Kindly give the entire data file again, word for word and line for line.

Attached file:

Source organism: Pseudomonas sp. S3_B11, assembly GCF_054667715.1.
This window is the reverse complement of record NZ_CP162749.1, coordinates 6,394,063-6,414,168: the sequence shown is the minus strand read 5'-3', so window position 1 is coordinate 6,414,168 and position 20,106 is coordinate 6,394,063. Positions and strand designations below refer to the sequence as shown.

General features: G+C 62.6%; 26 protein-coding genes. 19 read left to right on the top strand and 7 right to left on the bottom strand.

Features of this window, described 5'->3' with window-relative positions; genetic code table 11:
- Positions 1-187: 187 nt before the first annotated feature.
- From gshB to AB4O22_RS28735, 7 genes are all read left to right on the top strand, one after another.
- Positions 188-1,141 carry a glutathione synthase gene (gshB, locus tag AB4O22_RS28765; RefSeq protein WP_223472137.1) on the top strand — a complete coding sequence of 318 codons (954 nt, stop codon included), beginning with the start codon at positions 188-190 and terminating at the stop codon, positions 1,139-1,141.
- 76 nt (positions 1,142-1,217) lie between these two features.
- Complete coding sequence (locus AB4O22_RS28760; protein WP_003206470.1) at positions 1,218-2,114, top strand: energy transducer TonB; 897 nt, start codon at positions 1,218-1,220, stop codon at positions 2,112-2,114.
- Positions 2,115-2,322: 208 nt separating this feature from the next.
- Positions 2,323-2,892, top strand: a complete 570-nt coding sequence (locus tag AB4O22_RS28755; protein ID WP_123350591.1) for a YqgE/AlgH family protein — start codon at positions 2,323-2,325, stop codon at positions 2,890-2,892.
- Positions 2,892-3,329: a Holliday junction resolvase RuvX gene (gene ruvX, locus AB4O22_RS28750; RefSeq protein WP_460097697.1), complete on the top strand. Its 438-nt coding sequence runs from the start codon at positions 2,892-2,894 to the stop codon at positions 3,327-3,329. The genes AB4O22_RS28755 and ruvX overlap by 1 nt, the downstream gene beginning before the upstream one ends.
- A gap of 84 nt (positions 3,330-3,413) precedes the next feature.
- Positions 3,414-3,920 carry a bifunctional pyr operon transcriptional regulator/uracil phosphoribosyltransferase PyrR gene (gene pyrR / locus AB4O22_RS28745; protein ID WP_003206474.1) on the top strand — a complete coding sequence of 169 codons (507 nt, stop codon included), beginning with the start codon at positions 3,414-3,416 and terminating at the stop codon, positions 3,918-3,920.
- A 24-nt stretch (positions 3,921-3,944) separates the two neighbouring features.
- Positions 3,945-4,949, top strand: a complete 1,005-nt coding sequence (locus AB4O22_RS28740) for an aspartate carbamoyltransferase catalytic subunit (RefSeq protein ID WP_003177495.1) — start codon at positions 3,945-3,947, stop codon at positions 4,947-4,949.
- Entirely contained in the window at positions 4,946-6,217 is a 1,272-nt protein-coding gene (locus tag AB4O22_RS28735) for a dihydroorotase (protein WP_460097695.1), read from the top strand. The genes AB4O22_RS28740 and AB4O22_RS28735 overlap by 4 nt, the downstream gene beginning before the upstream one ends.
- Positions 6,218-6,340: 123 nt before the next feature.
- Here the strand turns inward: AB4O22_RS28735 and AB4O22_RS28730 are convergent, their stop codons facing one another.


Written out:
Source organism: Pseudomonas sp. S3_B11, assembly GCF_054667715.1.
This window is the reverse complement of record NZ_CP162749.1, coordinates 6,394,063-6,414,168: the sequence shown is the minus strand read 5'-3', so window position 1 is coordinate 6,414,168 and position 20,106 is coordinate 6,394,063. Positions and strand designations below refer to the sequence as shown.

General features: G+C 62.6%; 26 protein-coding genes. 19 read left to right on the top strand and 7 right to left on the bottom strand.

Features of this window, described 5'->3' with window-relative positions; genetic code table 11:
- Positions 1-187: 187 nt before the first annotated feature.
- From gshB to AB4O22_RS28735, 7 genes are all read left to right on the top strand, one after another.
- Positions 188-1,141 carry a glutathione synthase gene (gshB, locus tag AB4O22_RS28765; RefSeq protein WP_223472137.1) on the top strand — a complete coding sequence of 318 codons (954 nt, stop codon included), beginning with the start codon at positions 188-190 and terminating at the stop codon, positions 1,139-1,141.
- 76 nt (positions 1,142-1,217) lie between these two features.
- Complete coding sequence (locus AB4O22_RS28760; protein WP_003206470.1) at positions 1,218-2,114, top strand: energy transducer TonB; 897 nt, start codon at positions 1,218-1,220, stop codon at positions 2,112-2,114.
- Positions 2,115-2,322: 208 nt separating this feature from the next.
- Positions 2,323-2,892, top strand: a complete 570-nt coding sequence (locus tag AB4O22_RS28755; protein ID WP_123350591.1) for a YqgE/AlgH family protein — start codon at positions 2,323-2,325, stop codon at positions 2,890-2,892.
- Positions 2,892-3,329: a Holliday junction resolvase RuvX gene (gene ruvX, locus AB4O22_RS28750; RefSeq protein WP_460097697.1), complete on the top strand. Its 438-nt coding sequence runs from the start codon at positions 2,892-2,894 to the stop codon at positions 3,327-3,329. The genes AB4O22_RS28755 and ruvX overlap by 1 nt, the downstream gene beginning before the upstream one ends.
- A gap of 84 nt (positions 3,330-3,413) precedes the next feature.
- Positions 3,414-3,920 carry a bifunctional pyr operon transcriptional regulator/uracil phosphoribosyltransferase PyrR gene (gene pyrR / locus AB4O22_RS28745; protein ID WP_003206474.1) on the top strand — a complete coding sequence of 169 codons (507 nt, stop codon included), beginning with the start codon at positions 3,414-3,416 and terminating at the stop codon, positions 3,918-3,920.
- A 24-nt stretch (positions 3,921-3,944) separates the two neighbouring features.
- Positions 3,945-4,949, top strand: a complete 1,005-nt coding sequence (locus AB4O22_RS28740) for an aspartate carbamoyltransferase catalytic subunit (RefSeq protein ID WP_003177495.1) — start codon at positions 3,945-3,947, stop codon at positions 4,947-4,949.
- Entirely contained in the window at positions 4,946-6,217 is a 1,272-nt protein-coding gene (locus tag AB4O22_RS28735) for a dihydroorotase (protein WP_460097695.1), read from the top strand. The genes AB4O22_RS28740 and AB4O22_RS28735 overlap by 4 nt, the downstream gene beginning before the upstream one ends.
- Positions 6,218-6,340: 123 nt before the next feature.
- Here the strand turns inward: AB4O22_RS28735 and AB4O22_RS28730 are convergent, their stop codons facing one another.